(TE3) Eric Ebron*

For those of you who have forgotten, Eric Ebron was selected ahead of Taylor Lewan, Odell Beckham, Aaron Donald, Zack Martin, C.J. Mosley, Brandin Cooks, Davante Adams, Allen Robinson, and Jarvis Landry. Inconsistent hands and that missing “it” factor have prevented Ebron from ever reaching the potential Detroit saw in 2014. Despite the concerns, he is coming off of his most complete season as a professional and enters an offense led by one of the masterminds behind Philadelphia’s tight end-heavy system. Ebron finished 2017 with 53 receptions, 574 yards, and four touchdowns.

Andrew Luck is unlikely to target in on just Ebron too often, but he fits the mold the Eagle’s scheme surrounding Zach Ertz. Doyle will command plenty of targets; however, Ebron’s athleticism is a closer comparison the Philadelphia’s star tight end. Ertz collected 47 receptions within ten yards of the line of scrimmage last season, with 14 more coming shy of the 20-yard mark. Ebron actually averaged more yards per completion for that latter category. Even if the Ebron/Doyle split the closer routes, the former Lion could overplay expectations as a slightly deeper route runner. Granted, this is all if Ebron lives up to his potential, something he’s failed to do his entire career. Don’t look for Ebron to consistently deliver right away, but he may carve out a role in the offense as the year progresses.

Defense

Summary: The Colts are young with occasional talent, but do not expect them to be more than a streaming option this season.

General manager Chris Ballard has placed a heavy emphasis on rebuilding the Colts’ defense from the inside out during his first year and a half with the Colts. The team is transitioning to a 4-3 defense this season under new defensive coordinator Matt Eberflus. Centerpieces Al Woods and Hassan Ridgeway will be surrounded by a wealth of new players offering exceptional speed. Per one source, “Our front 7 is young and inexperienced, but they’re quick and explosive.” Jabaal Sheard proved to be among the most effective pass rushers of 2017, and he’ll be joined by new defensive end additions Denico Autry (Oakland), Kemoko Turay (Rutgers) and Tyquan Lewis (Ohio St.). The rookies will be projects, but they’ll show up to make plays on occasion.

The linebacking group in Indianapolis is my biggest concern. Antonio Morrison found his way onto the stat sheet often last season with 108 tackles on the year. He’s surrounded by John Simon on the strong side and second-year linebacker Anthony Walker as the WILL.  Second-round pick Darius Leonard offers enough speed to potentially move across the defense when called upon, but he begins the year backing up Morrison. Fellow rookie Zaire Franklin is an exceptional tackler, enough so to warrant a draft pick. However, his coverage skills make him a liability on the back side, an area where the Colts have been hit hard in recent years.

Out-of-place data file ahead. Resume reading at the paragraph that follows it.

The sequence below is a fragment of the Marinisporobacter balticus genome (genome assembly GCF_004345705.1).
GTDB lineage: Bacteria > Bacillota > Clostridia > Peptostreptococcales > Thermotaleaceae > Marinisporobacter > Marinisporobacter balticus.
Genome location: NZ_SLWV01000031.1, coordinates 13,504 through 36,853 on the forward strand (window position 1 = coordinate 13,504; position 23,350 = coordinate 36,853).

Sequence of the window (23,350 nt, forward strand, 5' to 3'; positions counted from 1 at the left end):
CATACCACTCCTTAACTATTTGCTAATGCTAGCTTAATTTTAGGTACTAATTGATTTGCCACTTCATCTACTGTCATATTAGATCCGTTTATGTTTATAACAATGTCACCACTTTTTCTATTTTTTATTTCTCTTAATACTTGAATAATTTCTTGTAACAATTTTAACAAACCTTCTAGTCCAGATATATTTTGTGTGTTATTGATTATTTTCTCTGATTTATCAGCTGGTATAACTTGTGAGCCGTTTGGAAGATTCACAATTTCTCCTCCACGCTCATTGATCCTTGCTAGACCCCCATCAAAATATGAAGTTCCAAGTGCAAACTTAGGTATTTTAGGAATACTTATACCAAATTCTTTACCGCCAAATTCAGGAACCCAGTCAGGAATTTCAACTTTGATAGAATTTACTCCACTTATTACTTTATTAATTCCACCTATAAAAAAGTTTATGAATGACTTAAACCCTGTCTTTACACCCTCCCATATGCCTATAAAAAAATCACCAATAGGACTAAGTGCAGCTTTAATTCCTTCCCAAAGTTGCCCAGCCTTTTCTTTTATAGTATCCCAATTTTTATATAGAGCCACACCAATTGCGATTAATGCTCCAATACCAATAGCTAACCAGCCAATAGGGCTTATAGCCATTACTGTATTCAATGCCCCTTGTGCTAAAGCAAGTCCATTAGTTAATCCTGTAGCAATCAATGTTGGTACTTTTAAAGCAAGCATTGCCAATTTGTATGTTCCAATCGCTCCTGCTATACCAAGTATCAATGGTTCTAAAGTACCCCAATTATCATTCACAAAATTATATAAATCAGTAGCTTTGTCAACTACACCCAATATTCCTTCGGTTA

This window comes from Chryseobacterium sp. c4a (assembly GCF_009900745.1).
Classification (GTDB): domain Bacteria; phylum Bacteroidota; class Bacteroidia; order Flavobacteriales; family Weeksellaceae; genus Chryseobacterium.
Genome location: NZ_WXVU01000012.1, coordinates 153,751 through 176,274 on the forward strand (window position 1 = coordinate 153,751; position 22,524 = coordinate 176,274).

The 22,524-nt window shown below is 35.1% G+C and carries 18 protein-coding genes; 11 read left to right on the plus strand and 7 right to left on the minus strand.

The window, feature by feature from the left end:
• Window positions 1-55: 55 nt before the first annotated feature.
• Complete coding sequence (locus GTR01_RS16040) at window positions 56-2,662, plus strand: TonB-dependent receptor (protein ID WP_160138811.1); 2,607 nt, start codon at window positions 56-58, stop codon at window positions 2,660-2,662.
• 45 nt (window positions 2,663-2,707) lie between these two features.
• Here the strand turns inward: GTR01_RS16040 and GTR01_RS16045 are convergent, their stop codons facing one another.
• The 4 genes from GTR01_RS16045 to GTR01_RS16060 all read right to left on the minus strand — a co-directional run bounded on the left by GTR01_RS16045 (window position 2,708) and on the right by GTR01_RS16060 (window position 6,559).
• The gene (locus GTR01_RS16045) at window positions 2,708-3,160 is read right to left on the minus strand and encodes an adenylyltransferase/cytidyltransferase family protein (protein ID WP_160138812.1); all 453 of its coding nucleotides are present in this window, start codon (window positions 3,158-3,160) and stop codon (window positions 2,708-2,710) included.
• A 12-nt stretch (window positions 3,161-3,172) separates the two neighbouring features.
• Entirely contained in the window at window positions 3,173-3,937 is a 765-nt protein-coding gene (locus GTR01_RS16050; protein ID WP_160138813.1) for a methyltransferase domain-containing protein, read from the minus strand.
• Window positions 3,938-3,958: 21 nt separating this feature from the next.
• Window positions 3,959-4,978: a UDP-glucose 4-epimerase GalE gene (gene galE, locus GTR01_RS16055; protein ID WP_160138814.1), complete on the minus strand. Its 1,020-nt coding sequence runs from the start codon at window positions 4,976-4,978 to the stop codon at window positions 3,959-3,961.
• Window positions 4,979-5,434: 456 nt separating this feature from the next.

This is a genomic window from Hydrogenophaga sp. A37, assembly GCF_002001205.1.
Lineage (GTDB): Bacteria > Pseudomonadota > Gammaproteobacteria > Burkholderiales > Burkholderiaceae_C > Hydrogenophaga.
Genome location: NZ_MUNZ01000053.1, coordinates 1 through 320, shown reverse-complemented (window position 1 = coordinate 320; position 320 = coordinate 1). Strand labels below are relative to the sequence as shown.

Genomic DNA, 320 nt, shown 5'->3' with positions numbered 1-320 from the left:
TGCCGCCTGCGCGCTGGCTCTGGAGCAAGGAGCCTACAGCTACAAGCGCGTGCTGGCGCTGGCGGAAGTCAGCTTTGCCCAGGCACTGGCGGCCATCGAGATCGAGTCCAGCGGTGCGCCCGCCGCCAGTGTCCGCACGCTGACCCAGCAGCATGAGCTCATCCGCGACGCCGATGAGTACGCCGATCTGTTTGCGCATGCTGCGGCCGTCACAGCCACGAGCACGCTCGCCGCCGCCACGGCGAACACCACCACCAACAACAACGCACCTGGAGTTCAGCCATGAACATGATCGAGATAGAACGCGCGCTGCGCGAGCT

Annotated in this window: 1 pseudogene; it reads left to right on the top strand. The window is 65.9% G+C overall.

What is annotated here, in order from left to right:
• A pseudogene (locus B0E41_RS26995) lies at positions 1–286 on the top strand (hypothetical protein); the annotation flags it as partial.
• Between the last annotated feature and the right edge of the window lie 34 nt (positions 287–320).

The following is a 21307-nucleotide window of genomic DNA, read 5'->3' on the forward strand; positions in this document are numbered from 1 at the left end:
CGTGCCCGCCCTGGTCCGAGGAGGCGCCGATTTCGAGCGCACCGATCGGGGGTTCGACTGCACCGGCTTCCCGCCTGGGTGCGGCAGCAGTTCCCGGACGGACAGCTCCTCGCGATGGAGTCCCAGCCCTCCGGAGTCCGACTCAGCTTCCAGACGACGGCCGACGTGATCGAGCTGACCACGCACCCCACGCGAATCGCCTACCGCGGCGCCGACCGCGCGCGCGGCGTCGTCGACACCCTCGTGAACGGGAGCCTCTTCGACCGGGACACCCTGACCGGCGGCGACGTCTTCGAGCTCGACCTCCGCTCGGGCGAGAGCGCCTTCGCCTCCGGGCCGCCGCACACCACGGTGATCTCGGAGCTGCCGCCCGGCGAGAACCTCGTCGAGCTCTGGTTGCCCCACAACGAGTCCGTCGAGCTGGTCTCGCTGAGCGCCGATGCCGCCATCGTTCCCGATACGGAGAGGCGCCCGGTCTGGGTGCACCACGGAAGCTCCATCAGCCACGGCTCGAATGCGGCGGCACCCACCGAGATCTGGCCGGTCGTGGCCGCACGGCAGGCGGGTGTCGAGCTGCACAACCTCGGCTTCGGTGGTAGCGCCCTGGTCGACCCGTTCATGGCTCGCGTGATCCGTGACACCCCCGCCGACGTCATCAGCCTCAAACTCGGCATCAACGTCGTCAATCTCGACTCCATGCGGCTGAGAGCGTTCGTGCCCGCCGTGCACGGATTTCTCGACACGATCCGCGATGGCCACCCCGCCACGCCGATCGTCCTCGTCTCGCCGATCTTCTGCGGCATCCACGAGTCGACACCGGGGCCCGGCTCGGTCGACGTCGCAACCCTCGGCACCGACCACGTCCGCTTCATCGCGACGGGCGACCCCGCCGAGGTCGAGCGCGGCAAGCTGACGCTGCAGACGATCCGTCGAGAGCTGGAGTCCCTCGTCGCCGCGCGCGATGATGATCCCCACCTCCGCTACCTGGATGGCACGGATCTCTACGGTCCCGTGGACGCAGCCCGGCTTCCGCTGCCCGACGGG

Injuries have plagued the Colts’ secondary and an outright lack of talent will be an even greater detriment. In line with pre-draft concerns, Malik Hooker fell to an ACL injury last season, playing only seven games of his rookie campaign. Running mate Clayton Geathers continues his return from surgery, pushing Matthias Farley into the starting position. The loss of Rashaan Melvin and Vontae Davis means the Colts lack any true number one. Quincy Wilson and Pierre Desir are expected to be starters, a combination which played 16 total games last year. Names like Nate Hairston and Kenny Moore have a chance to work into playing time, but it will likely not matter for a defense whose primary goal will simply be buying Luck and the offense enough time to rest as they’ll need to put up 30+ points for most wins.

Kicker

Adam Vinatieri

Future Hall-of-Famer Adam Vinatieri is just 57 points shy of all-time NFL scoring leader Morten Andersen. He returns for his 23rd season and 13th year with the Indianapolis Colts. After a remarkable revival in 2014 and 2015, Vinatieri has regressed to a sub-90% accuracy mark for the past two years. Despite this, he’s averaged 117 points per year and has made 66 of his last 68 extra points.  Indianapolis’ offense stalled out frequently last year, granting Vinatieri the second most attempts between 20 and 29 yards. A reliable option for consistent points, he is a guaranteed name in larger leagues, but is likely a second option to weekly streaming unless the Colts’ offense proves it can return to old form.

Michael Collins

Michael is an analytics guru starting with football and extending to all major sports. Defensive aficionado despite being raised by the offensive success of the Indianapolis Colts.